Gerald Fleming: We need to give climate action ‘a right good go’
Review: Will Ireland Survive 2050? RTÉ documentary shows how destabilised Ireland will become
Gerald Fleming has been giving talks about climate disruption since the mid-1980s. Photograph: Midas Productions
Scientists have failed to persuade the world on the case for radical action to address a warming planet. With some despondency, weather forecaster Gerald Fleming notes he has been giving talks about climate disruption since the mid-1980s and yet global carbon emissions continue their relentless rise. Consequently, global temperatures mimic that trajectory, establishing new records almost on a monthly basis.
In the documentary Will Ireland Survive 2050? broadcast on RTÉ1 on Monday night, he scratches his head metaphorically at the public’s complacency and climate “whataboutism” when it comes to reluctance to act in the face of certainty; more frequent extreme weather events that represent the biggest climate threat to the country over coming decades.
A combination of human testimonies and dramatic visuals – real and imagined, based on long-term weather projections – is the much different tack taken in contrast to cold, detached science.
The visceral signals; returning to repeatedly flooded homes, living beside raging gorse fires during a prolonged drought in Donegal, the sound of Greenland’s melting ice cap, make the case more forcibly.
Visual representations of what extreme flooding might look like at landmark locations in our main cities, notably Dublin and Cork, are breathtakingly real. One, depicting a rigid inflatable boat making it way through floods enveloping the historic buildings of Trinity College, might seem outlandish.
Abandoning land and properties too costly to retain will in some instances be inevitable
Fleming with co-presenter Cara Augustenbourg, a UCD environmental researcher and climate activist, calmly outline how one-in-a-100 year events could become one-in-10 by mid-century. That does not add up to reckless hype.
The destabilising mix for Ireland is a combination of global warming caused by human activity; low atmospheric pressure; storm surges; unprecedented flooding; and sea-level rise projected to increase by up to 50cm come 2050 and directly attributable to the Arctic’s melting ice cap.
In this emerging physical world there are few winners and many hard choices. Abandoning land and properties too costly to retain will in some instances be inevitable. Development as a means of arresting the advance of the sea is presented, however, as a viable option.
It may appear astounding, but increased cold snaps are a real risk too as the Gulf Stream is in a state of flux due to global warming
So remarkably in Dublin’s case it’s “go east” by establishing a new neighbourhood in Sandymount and by developing the nearby Irish Glass Bottle site in Ringsend but at a height of 4 metres above ground. The only other option is an obtrusive four-metre high wall along the coastline to protect against weather extremes. So many flooding episodes in coming years will be a powerful persuader – unlike at present.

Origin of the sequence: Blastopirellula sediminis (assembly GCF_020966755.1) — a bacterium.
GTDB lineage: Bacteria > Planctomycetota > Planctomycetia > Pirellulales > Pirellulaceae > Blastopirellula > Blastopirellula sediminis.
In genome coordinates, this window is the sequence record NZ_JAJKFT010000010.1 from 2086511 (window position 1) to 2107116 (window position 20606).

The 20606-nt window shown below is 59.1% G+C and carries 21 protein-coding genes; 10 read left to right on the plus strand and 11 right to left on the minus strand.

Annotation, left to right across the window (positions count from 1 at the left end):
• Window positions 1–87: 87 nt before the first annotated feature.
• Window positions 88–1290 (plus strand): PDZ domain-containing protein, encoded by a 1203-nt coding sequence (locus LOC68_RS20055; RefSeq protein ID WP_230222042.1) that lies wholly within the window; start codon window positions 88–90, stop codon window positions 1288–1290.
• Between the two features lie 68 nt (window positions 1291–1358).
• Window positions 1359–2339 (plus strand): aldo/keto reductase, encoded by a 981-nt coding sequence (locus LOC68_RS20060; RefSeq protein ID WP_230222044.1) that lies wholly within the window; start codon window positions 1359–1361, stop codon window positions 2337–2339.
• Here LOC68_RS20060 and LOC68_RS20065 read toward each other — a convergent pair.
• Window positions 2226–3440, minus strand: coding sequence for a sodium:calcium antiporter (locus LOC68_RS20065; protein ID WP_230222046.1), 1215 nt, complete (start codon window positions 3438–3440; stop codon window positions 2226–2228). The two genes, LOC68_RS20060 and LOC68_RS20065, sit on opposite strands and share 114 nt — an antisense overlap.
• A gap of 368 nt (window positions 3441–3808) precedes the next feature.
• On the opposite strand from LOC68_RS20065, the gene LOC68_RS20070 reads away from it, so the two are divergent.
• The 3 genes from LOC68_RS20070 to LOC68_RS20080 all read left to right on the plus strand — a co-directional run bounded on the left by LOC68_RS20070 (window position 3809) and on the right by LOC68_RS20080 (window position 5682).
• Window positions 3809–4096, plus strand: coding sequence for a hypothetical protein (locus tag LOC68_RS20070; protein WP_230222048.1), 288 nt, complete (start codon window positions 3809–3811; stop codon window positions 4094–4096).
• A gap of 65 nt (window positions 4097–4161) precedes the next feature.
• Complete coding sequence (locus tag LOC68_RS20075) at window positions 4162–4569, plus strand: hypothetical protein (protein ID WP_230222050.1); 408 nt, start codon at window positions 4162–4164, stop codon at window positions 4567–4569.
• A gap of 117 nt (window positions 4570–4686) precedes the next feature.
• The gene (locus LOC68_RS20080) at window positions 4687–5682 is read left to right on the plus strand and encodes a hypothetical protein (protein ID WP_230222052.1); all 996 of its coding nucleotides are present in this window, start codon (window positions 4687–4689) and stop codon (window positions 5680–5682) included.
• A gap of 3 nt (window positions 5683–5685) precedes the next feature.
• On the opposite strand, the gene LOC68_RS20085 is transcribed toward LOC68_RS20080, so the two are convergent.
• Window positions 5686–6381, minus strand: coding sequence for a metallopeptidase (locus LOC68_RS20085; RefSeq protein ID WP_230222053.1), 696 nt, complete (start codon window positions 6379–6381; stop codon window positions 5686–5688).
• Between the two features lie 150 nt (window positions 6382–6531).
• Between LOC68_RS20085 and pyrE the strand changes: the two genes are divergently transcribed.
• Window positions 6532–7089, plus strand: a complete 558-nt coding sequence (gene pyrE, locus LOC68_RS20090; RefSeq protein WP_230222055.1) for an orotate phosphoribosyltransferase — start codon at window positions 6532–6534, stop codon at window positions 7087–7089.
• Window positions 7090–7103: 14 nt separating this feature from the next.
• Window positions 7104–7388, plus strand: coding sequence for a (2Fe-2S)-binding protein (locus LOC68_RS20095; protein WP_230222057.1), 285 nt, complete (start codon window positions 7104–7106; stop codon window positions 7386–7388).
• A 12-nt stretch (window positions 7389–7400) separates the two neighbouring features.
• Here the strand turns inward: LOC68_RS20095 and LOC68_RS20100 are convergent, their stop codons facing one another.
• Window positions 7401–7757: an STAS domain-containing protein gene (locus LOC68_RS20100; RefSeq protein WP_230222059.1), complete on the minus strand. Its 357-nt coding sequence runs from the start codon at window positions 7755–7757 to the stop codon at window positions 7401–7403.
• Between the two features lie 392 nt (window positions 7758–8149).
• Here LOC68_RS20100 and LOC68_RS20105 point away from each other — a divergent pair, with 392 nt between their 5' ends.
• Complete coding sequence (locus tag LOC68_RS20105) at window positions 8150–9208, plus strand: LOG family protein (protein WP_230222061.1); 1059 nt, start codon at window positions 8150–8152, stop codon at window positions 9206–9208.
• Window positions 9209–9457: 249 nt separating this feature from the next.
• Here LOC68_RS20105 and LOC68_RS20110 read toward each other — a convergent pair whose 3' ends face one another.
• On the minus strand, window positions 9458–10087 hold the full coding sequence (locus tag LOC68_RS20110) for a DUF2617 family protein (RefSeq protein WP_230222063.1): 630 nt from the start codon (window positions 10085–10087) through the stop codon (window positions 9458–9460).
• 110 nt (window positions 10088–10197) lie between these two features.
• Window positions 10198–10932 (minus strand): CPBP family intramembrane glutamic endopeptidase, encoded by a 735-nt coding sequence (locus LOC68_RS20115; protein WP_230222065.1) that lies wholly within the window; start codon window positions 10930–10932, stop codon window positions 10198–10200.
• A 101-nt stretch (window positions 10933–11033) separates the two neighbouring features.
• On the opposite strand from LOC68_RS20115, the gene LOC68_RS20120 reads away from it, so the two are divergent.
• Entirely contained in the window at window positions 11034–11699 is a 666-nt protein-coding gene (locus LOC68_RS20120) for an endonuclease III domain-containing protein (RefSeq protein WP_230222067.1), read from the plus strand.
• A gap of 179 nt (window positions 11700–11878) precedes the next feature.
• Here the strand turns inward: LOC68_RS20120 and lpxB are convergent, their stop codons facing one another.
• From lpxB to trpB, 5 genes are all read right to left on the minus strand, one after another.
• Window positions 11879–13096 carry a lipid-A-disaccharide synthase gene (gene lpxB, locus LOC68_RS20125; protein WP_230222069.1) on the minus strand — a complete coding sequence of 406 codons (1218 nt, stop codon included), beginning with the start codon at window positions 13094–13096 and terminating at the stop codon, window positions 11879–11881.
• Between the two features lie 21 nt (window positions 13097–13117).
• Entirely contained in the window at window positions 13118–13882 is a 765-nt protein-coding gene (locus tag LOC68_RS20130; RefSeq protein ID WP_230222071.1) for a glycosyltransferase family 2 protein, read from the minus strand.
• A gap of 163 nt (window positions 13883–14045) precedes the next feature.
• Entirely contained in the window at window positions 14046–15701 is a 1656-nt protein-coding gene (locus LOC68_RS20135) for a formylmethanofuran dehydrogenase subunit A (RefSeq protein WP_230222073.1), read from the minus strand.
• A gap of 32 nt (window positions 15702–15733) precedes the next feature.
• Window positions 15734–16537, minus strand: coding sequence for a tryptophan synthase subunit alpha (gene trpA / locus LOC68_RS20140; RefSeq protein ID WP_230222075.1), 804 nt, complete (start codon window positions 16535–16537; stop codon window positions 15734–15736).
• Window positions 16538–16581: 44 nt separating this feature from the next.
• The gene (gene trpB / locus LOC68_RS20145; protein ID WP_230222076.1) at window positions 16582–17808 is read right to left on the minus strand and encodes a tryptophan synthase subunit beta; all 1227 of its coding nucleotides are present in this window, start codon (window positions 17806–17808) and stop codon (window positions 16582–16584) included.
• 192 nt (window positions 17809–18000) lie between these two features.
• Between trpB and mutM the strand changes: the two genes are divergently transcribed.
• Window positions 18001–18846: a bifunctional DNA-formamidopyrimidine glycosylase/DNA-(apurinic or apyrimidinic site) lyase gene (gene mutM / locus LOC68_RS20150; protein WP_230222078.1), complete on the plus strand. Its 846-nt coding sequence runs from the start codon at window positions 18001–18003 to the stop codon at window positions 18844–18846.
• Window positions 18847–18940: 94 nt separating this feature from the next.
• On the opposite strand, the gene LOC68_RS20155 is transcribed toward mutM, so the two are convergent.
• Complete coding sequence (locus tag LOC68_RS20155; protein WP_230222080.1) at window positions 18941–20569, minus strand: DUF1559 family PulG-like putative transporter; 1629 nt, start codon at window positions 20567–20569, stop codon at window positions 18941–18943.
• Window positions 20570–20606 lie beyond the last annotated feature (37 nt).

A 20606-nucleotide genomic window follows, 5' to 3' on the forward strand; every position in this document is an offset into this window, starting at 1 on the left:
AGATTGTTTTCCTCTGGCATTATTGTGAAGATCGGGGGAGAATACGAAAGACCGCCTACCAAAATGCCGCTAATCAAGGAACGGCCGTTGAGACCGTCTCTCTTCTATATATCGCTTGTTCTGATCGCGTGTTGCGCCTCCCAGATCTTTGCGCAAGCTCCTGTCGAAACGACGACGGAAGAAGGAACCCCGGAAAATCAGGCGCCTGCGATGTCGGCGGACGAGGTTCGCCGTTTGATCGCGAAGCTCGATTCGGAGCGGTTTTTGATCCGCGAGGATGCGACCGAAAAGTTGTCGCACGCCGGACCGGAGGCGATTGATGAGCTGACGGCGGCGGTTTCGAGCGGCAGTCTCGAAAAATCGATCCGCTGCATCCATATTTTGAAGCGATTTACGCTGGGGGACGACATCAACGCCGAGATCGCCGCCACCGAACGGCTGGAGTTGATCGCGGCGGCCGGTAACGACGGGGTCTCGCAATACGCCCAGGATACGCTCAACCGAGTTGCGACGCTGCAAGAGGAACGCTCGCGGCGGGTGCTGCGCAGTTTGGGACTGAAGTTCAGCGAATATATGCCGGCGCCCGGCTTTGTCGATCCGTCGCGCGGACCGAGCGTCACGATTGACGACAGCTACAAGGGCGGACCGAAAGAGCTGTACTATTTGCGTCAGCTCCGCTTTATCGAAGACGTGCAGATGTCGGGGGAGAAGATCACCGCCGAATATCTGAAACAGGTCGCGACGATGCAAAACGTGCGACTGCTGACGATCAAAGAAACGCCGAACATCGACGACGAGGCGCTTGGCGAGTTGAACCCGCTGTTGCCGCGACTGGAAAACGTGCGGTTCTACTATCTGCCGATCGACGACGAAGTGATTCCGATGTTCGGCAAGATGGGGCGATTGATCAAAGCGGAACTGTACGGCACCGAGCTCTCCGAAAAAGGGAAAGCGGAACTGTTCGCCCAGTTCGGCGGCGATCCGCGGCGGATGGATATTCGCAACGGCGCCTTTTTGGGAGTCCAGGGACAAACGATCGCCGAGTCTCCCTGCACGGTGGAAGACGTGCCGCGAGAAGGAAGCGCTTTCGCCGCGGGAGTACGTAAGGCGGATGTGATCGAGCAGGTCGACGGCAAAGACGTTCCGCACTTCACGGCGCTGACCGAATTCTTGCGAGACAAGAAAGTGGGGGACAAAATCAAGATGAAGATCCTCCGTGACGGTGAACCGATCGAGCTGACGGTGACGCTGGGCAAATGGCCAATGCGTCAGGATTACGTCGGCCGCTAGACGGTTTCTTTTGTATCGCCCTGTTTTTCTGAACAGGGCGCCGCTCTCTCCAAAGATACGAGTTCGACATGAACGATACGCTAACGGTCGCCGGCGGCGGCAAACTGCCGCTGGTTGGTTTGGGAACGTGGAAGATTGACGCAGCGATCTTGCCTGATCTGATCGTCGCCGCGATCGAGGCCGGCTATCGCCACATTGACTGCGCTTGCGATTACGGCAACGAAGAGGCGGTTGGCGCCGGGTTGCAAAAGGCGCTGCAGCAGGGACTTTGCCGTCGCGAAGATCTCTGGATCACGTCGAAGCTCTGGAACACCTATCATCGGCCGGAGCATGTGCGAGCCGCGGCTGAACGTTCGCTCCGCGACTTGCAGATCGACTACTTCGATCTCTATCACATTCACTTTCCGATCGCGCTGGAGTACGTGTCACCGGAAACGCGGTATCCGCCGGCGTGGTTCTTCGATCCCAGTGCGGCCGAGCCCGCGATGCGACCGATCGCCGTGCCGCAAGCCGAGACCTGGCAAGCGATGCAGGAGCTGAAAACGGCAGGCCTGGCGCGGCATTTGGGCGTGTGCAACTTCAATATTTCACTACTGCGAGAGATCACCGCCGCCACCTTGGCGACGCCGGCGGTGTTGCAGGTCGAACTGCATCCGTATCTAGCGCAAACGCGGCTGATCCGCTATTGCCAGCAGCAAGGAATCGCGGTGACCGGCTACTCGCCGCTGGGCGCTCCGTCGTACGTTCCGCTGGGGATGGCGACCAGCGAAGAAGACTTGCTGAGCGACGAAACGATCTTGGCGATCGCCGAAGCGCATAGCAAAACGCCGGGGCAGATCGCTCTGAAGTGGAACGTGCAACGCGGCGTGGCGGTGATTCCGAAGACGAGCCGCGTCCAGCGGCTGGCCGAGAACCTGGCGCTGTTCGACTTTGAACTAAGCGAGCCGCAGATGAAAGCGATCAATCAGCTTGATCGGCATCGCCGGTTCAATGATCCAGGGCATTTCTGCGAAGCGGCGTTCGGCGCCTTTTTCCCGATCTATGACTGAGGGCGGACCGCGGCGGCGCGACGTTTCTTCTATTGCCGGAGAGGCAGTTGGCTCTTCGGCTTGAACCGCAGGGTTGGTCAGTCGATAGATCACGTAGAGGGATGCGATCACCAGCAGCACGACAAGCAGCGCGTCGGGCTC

More cold snaps
It may appear astounding, but increased cold snaps are a real risk too as the Gulf Stream is in a state of flux due to global warming. “If the Gulf Stream changes, for Irish weather it’s all change,” Fleming remarks. If the ocean current disappears, it translates into 8 degrees of cooling. Dr Ger McCarthy of Maynooth University predicts “a 30 per cent slowdown by 2050”.
The human consequences keep resurfacing; the carbon implications of our population rising by 2 million over the next 30 years; the likelihood that Ireland will become increasing attractive to migrants displaced by climate catastrophe or sea level rise – “that we become a lifeboat nation” as environmentalist Tara Shine describes it. The possibility of southern Spain being unlivable for heat-stressed people, where its traditional crops no longer survive, is not implausible in such circumstances.
The Midas Productions documentary directed by Martin Danneels is based on sound climate science, but ultimately an emotional argument is pushed on injecting more urgency in pursuing climate actions. In this case, adapting to ensure we become sufficiently resilient to withstand the inevitability of more frequent extreme weather events by 2050.
At its conclusion, the presenters and interviewees speak directly to the camera in spelling out their hopes and fears for 2050. Most will be old – Fleming notes he will be 93 – but actions are to ease inevitable trauma for their children and grandchildren based on current levels of unpreparedness.
He assures viewers we can change course, and adds, “For all our sakes, we should give it a right good go”. Austenbourg fears “we won’t act on time” to ensure a less risky future for her daughter.
But it is a man living beside Bertra Strand in Clew Bay, Co Mayo, which is already precariously surviving (just one big storm away from being enveloped by a warming Atlantic ocean), who best sums up the precarious scenario: “My hope is that the weather won’t get any worse. My fear is it will.”